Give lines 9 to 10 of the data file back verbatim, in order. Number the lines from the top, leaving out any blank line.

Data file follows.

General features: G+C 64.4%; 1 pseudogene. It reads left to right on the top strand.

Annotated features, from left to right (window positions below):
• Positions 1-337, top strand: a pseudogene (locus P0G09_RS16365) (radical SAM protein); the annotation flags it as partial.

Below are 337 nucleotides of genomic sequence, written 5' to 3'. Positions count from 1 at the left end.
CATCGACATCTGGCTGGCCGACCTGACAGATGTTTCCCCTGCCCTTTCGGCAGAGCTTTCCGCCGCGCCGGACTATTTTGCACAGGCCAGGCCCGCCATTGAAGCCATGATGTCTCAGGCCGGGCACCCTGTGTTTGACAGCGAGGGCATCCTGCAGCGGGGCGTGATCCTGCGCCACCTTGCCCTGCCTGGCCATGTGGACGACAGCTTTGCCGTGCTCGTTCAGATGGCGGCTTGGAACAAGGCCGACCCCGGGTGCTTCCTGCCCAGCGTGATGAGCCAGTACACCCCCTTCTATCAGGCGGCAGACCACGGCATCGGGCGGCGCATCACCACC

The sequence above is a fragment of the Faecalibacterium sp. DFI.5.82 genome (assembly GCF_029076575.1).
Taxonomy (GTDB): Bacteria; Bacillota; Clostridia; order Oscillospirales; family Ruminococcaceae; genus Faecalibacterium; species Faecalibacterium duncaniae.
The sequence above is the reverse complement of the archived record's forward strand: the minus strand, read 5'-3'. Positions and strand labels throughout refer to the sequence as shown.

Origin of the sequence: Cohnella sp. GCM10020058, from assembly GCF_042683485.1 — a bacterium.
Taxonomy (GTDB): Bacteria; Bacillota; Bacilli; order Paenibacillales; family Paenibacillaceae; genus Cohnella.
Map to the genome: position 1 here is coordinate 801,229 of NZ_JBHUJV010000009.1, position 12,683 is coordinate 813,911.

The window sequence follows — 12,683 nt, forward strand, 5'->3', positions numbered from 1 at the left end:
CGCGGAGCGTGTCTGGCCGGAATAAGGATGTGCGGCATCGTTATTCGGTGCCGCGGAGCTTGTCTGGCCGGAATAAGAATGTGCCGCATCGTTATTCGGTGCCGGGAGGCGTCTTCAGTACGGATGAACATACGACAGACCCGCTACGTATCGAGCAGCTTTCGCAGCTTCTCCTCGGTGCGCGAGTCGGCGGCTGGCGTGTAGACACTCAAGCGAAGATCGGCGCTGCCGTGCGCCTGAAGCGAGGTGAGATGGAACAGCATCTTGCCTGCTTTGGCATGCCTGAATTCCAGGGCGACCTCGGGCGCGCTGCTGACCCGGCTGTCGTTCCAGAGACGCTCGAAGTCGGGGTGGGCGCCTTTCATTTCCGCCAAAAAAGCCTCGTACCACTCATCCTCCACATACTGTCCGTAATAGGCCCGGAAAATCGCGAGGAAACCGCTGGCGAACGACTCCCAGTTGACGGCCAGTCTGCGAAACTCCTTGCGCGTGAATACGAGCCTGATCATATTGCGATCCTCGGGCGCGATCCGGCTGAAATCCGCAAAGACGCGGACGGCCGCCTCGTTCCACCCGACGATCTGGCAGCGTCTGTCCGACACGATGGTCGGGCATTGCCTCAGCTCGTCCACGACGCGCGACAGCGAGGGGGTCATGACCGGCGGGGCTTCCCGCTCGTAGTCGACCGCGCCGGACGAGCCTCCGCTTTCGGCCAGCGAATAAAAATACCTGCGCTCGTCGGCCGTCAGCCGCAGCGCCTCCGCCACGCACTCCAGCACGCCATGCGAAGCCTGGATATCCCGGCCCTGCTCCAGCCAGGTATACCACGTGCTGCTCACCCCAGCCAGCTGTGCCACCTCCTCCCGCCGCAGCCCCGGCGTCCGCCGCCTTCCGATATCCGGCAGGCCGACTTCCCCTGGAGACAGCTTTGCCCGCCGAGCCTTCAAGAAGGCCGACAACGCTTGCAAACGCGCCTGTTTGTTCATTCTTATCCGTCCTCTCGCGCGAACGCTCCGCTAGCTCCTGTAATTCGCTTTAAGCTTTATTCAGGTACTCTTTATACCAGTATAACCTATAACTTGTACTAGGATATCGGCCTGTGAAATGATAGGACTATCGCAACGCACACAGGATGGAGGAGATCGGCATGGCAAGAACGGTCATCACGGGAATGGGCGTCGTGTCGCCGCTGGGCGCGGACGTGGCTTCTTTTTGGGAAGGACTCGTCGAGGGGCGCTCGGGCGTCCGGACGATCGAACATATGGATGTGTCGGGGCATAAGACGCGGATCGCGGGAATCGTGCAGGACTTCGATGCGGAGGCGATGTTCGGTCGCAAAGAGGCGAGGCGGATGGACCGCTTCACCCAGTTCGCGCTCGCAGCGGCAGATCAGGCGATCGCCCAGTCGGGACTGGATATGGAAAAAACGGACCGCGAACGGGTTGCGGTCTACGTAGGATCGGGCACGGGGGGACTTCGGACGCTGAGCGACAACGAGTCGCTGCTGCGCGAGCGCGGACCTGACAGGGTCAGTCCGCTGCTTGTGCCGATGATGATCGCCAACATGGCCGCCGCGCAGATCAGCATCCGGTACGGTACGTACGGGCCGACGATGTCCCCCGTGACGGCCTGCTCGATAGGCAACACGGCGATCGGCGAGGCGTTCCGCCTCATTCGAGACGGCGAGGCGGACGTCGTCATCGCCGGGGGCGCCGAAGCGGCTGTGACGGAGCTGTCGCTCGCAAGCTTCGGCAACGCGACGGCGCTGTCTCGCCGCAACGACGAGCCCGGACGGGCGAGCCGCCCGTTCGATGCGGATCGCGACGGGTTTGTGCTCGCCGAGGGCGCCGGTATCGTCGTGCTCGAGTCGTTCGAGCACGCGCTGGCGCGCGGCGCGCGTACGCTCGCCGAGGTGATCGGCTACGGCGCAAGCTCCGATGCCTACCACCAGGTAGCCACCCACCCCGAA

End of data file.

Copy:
Origin of the sequence: Cohnella sp. GCM10020058, from assembly GCF_042683485.1 — a bacterium.
Taxonomy (GTDB): Bacteria; Bacillota; Bacilli; order Paenibacillales; family Paenibacillaceae; genus Cohnella.